“The angels then transported me into Heaven, even to the throne of the Divine Majesty. The Lord regarded me with a favorable eye, and I experienced an extreme joy, because I thought to obtain the grace of dwelling eternally with Him.

But my Heavenly Father, seeing what passed in my heart, said to me these words: ‘Assuredly, my dear daughter, you will one day be with Me. Now, however, allow you to choose, either to remain with Me henceforth from this time, or to return again to earth to accomplish a mission of charity and suffering.  In order to deliver from the flames of Purgatory those souls which have inspired you with so much compassion, you shall suffer for them upon Earth; you shall endure great torments, without, however, dying from their effects. And not only will you relieve the departed, but the example which you will give to the living, and your life of continual suffering, will lead sinners to be converted and to expiate their crimes. After having ended this new life, you shall return here laden with merits.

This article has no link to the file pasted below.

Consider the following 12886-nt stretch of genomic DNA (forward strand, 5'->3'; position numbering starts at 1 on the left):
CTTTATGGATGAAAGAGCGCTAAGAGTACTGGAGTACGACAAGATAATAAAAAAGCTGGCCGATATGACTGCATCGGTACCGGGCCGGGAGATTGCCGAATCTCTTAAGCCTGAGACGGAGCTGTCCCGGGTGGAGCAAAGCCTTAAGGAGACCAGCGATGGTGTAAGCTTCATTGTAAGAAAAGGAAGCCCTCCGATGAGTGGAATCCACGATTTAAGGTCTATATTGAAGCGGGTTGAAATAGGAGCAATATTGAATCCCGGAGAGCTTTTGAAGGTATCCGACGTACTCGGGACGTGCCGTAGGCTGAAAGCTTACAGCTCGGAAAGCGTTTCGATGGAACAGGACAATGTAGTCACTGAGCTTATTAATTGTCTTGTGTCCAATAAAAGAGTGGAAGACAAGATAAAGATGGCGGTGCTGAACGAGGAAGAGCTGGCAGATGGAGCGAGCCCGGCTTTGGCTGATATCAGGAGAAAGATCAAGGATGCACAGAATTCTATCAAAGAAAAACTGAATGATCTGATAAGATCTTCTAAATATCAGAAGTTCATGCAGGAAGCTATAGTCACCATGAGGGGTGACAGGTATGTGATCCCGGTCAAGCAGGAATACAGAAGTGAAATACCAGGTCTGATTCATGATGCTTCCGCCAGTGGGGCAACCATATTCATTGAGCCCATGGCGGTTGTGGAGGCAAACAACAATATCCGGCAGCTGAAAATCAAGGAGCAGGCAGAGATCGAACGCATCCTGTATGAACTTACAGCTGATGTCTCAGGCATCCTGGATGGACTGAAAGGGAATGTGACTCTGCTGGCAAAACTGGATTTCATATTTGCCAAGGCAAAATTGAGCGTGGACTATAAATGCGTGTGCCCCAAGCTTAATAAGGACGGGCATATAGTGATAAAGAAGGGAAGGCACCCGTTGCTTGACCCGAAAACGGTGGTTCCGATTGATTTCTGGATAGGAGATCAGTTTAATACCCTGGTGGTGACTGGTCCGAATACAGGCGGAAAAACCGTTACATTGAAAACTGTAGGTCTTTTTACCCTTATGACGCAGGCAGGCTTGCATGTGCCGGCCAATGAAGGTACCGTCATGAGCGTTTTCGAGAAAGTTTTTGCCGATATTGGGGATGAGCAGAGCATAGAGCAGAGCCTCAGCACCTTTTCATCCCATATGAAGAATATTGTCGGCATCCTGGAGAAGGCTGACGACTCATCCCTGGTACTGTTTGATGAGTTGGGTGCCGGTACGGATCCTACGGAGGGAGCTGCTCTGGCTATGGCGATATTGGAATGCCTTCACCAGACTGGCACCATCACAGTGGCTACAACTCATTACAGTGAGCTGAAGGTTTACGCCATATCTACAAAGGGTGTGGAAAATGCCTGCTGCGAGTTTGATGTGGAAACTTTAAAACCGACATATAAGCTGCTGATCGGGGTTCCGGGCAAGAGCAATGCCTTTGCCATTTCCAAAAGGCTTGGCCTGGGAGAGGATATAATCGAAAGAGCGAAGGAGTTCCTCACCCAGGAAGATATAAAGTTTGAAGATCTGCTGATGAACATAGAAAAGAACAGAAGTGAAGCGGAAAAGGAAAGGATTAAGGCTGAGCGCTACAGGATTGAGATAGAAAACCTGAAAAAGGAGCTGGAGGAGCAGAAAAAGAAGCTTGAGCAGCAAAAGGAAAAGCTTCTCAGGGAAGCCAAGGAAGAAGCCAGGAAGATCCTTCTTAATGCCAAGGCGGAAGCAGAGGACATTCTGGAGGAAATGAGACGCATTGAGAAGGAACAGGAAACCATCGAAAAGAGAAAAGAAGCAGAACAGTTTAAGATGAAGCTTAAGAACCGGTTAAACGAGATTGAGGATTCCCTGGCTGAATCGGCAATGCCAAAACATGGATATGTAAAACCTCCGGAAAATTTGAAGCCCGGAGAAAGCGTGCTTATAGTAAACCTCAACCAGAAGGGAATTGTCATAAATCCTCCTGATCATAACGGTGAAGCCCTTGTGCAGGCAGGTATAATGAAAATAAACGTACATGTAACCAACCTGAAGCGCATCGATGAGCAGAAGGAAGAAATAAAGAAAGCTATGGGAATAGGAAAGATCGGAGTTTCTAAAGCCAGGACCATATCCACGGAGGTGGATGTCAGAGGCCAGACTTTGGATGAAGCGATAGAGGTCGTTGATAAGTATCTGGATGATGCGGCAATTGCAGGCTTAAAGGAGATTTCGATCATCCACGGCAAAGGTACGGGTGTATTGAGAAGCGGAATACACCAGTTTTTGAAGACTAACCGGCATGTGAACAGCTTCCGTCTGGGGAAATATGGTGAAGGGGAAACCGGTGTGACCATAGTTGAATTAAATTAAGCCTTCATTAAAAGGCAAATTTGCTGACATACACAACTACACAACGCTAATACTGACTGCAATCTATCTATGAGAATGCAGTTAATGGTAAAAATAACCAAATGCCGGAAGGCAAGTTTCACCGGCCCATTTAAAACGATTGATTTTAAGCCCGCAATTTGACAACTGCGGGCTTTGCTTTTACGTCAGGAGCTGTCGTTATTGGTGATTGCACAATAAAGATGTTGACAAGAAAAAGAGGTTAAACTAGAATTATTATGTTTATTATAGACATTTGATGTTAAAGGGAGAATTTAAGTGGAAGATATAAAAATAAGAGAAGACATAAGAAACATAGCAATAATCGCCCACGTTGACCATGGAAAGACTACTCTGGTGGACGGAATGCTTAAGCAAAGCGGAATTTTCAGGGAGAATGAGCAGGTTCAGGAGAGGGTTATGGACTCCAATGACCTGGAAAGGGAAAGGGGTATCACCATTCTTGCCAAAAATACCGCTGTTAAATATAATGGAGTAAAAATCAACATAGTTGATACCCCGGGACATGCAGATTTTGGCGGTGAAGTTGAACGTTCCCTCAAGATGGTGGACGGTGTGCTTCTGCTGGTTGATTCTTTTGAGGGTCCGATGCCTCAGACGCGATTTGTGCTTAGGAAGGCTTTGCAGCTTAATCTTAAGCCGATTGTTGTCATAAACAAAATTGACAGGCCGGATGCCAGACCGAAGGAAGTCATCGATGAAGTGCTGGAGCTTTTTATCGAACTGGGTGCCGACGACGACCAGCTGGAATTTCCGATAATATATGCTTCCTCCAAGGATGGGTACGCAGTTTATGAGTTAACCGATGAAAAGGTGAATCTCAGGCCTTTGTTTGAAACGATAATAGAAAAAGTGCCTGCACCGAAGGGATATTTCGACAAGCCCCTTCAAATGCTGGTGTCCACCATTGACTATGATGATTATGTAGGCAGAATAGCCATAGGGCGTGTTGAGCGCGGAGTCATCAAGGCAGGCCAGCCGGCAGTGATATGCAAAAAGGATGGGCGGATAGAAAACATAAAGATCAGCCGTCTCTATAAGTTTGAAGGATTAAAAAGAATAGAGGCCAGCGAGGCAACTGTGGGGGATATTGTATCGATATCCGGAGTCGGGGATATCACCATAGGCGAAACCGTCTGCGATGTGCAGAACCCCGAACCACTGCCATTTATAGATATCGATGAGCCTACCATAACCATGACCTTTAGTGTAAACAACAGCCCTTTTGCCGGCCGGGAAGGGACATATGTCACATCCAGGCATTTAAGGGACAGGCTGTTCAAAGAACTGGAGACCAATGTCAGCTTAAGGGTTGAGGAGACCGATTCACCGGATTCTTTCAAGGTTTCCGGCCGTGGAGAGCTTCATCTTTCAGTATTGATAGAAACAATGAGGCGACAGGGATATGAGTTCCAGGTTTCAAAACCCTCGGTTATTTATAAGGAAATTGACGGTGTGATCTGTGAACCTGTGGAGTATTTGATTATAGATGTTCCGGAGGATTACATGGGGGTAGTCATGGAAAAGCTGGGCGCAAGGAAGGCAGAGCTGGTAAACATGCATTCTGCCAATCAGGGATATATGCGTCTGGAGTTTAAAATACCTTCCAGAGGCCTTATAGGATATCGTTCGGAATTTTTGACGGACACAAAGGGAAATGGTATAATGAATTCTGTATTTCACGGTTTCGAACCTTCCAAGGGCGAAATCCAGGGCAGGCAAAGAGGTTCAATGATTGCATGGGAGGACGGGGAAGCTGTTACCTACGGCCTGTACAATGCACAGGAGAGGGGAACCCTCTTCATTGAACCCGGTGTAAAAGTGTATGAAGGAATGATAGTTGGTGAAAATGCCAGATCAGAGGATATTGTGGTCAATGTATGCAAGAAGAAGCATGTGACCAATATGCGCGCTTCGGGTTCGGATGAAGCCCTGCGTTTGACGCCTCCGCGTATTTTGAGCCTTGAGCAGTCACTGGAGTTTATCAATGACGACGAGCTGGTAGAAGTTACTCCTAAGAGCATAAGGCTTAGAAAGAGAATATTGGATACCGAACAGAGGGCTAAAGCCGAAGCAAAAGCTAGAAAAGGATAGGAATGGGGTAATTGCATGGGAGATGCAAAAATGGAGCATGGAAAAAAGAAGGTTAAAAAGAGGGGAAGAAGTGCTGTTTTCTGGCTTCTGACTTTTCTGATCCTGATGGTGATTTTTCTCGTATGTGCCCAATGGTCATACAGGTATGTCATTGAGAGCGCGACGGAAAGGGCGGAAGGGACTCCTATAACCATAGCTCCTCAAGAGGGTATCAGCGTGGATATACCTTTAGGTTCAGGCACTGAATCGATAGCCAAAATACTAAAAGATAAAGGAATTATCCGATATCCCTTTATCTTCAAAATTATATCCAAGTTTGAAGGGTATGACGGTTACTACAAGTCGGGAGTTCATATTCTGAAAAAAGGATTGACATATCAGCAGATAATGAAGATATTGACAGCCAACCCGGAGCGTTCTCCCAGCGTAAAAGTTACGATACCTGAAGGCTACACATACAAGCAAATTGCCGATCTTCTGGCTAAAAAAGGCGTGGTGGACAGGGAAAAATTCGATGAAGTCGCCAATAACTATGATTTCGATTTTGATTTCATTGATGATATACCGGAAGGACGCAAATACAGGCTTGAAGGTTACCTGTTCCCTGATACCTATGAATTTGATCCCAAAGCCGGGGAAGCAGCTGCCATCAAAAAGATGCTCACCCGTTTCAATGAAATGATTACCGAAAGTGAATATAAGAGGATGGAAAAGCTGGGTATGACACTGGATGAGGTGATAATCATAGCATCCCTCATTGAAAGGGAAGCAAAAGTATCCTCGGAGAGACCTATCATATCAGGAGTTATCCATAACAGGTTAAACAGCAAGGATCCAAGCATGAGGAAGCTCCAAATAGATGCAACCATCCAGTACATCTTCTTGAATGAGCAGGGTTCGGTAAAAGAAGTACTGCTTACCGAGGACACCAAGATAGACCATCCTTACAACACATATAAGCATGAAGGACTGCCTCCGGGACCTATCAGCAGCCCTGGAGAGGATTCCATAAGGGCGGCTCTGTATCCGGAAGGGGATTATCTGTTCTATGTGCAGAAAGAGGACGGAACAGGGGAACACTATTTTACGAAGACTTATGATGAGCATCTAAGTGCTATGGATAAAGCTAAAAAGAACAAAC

“At these words, seeing the great advantages offered to me for souls, I replied, without hesitation, that I would return to life, and I arose at that same instant. It is for this sole object, the relief of the departed and the conversion of sinners, that I have returned to this world. There fore be not astonished at the penances that I shall practice, nor at the life that you will see me lead from henceforward.  It will be so extraordinary that nothing like to it has ever been seen.”

All this was related by the saint herself; let us now see what the biographer adds in the different chapters of her Life.

“Christine immediately commenced the work for which she had been sent by God. Renouncing all the comforts of life, and reduced to extreme destitution, she lived without house or fire, more miserable than the birds of the air, which have a nest to shelter them. Not content with these privations, she eagerly sought all that could cause her suffering. She threw herself into burning furnaces, and there suffering so great torture that she could no longer bear it, she uttered the most frightful cries. She remained for a long time in the fire, and yet, on coming forth, no sign of burning was found upon her body.